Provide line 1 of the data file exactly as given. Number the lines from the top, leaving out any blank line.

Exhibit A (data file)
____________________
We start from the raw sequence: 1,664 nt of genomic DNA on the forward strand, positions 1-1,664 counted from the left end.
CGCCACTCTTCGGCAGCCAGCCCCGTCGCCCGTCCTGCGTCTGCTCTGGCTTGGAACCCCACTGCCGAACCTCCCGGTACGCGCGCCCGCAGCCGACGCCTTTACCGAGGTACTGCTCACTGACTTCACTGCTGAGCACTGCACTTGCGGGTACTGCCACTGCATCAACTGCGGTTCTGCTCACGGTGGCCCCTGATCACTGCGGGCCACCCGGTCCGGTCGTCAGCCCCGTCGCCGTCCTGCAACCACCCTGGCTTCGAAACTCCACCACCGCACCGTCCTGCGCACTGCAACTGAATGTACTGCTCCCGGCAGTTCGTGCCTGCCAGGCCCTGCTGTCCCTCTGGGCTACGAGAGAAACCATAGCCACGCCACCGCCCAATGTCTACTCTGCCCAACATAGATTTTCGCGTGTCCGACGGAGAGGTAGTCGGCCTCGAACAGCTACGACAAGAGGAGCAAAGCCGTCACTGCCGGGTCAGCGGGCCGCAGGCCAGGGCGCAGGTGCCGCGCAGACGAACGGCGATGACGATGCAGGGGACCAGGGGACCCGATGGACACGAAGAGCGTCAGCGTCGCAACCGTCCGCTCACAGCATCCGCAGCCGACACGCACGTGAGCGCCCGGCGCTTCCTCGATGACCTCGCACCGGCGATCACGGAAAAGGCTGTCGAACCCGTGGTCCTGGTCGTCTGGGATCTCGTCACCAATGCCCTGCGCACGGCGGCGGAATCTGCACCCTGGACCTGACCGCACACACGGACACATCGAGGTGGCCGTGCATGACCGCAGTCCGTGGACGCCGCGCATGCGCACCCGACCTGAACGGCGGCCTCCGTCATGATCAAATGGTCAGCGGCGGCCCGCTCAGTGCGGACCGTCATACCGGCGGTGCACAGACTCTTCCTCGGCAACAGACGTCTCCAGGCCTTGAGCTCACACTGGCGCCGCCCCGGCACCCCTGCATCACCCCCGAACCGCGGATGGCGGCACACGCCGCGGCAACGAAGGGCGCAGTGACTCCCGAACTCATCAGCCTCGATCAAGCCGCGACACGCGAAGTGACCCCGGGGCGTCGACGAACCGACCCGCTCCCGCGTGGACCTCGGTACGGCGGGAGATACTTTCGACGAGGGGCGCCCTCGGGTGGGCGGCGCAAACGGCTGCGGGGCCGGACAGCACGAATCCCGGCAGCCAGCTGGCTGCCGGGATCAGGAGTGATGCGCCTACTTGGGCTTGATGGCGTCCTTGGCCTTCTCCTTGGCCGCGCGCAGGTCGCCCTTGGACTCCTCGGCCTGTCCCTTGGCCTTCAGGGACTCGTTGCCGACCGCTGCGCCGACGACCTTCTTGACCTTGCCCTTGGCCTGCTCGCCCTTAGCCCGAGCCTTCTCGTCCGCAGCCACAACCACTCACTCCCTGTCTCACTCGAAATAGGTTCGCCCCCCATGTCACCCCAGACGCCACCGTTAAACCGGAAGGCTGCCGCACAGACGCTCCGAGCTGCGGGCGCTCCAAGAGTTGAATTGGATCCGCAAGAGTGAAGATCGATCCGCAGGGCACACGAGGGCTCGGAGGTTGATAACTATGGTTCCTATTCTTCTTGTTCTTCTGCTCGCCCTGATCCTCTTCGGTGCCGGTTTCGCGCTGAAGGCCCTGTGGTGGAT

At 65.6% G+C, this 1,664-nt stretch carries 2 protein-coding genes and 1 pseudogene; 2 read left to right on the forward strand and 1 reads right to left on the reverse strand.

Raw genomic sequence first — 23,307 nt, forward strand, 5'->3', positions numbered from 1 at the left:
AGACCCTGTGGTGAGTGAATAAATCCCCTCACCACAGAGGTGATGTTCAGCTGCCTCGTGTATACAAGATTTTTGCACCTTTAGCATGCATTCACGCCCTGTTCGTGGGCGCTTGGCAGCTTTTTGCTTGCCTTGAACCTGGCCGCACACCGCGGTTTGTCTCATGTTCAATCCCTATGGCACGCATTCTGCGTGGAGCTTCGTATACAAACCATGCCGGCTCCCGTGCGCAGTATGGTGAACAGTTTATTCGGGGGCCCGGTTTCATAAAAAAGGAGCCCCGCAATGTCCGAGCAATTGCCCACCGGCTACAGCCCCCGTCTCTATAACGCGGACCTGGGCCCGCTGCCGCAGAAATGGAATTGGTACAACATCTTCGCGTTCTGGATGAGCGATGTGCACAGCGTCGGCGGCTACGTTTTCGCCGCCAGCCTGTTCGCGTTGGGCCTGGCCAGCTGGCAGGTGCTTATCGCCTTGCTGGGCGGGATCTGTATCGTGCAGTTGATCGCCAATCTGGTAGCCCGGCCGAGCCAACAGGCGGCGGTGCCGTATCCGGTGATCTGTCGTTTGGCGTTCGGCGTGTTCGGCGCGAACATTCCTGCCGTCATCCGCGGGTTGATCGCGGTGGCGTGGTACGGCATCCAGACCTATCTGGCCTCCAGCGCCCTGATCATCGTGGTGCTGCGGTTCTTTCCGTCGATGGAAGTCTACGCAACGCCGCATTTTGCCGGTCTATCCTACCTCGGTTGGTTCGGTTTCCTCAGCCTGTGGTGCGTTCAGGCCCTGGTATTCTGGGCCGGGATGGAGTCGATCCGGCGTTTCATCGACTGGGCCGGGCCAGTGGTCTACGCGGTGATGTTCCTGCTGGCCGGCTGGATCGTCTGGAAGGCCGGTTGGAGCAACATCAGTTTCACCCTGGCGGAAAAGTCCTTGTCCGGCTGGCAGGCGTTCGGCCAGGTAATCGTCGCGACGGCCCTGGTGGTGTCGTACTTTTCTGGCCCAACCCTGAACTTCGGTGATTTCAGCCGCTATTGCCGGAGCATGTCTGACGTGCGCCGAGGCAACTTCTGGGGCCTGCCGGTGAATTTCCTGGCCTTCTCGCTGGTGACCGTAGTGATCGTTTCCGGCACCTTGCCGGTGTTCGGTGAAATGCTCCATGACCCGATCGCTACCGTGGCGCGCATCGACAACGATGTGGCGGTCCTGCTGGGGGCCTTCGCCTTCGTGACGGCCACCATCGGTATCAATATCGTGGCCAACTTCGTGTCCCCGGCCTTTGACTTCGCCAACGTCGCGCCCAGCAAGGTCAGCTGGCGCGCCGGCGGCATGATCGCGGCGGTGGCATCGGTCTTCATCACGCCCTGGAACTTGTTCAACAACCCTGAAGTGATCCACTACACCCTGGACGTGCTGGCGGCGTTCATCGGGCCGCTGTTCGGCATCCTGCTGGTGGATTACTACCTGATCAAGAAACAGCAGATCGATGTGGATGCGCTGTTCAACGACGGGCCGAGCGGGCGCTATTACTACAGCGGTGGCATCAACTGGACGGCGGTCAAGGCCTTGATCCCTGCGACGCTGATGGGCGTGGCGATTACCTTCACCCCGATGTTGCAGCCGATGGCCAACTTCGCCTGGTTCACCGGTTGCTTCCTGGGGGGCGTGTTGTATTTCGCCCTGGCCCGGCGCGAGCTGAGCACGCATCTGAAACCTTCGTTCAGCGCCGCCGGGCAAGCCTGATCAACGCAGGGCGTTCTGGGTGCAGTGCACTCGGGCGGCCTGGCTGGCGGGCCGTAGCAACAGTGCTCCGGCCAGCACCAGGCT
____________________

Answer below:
We start from the raw sequence: 1,664 nt of genomic DNA on the forward strand, positions 1-1,664 counted from the left end.